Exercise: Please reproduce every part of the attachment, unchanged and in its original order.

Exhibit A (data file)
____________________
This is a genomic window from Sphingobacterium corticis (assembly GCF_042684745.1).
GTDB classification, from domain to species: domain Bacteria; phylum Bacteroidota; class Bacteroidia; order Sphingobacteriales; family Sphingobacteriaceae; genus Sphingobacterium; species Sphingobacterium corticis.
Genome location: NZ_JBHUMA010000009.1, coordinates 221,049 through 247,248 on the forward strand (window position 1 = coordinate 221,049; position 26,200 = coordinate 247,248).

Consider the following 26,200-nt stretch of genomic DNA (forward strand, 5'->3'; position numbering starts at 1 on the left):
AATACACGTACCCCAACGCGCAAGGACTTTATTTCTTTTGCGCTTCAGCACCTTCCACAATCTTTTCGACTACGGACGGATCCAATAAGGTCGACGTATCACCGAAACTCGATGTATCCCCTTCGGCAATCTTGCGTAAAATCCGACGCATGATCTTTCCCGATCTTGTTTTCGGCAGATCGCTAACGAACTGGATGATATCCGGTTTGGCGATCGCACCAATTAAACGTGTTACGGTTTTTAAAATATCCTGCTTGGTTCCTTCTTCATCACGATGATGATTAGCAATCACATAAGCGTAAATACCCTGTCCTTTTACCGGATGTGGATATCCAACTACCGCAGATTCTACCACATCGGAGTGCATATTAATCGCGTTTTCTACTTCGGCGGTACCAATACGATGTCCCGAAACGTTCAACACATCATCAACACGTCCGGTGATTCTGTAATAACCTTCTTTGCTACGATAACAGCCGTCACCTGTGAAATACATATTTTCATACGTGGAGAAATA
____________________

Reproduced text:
This is a genomic window from Sphingobacterium corticis (assembly GCF_042684745.1).
GTDB classification, from domain to species: domain Bacteria; phylum Bacteroidota; class Bacteroidia; order Sphingobacteriales; family Sphingobacteriaceae; genus Sphingobacterium; species Sphingobacterium corticis.
Genome location: NZ_JBHUMA010000009.1, coordinates 221,049 through 247,248 on the forward strand (window position 1 = coordinate 221,049; position 26,200 = coordinate 247,248).

Consider the following 26,200-nt stretch of genomic DNA (forward strand, 5'->3'; position numbering starts at 1 on the left):
AATACACGTACCCCAACGCGCAAGGACTTTATTTCTTTTGCGCTTCAGCACCTTCCACAATCTTTTCGACTACGGACGGATCCAATAAGGTCGACGTATCACCGAAACTCGATGTATCCCCTTCGGCAATCTTGCGTAAAATCCGACGCATGATCTTTCCCGATCTTGTTTTCGGCAGATCGCTAACGAACTGGATGATATCCGGTTTGGCGATCGCACCAATTAAACGTGTTACGGTTTTTAAAATATCCTGCTTGGTTCCTTCTTCATCACGATGATGATTAGCAATCACATAAGCGTAAATACCCTGTCCTTTTACCGGATGTGGATATCCAACTACCGCAGATTCTACCACATCGGAGTGCATATTAATCGCGTTTTCTACTTCGGCGGTACCAATACGATGTCCCGAAACGTTCAACACATCATCAACACGTCCGGTGATTCTGTAATAACCTTCTTTGCTACGATAACAGCCGTCACCTGTGAAATACATATTTTCATACGTGGAGAAATA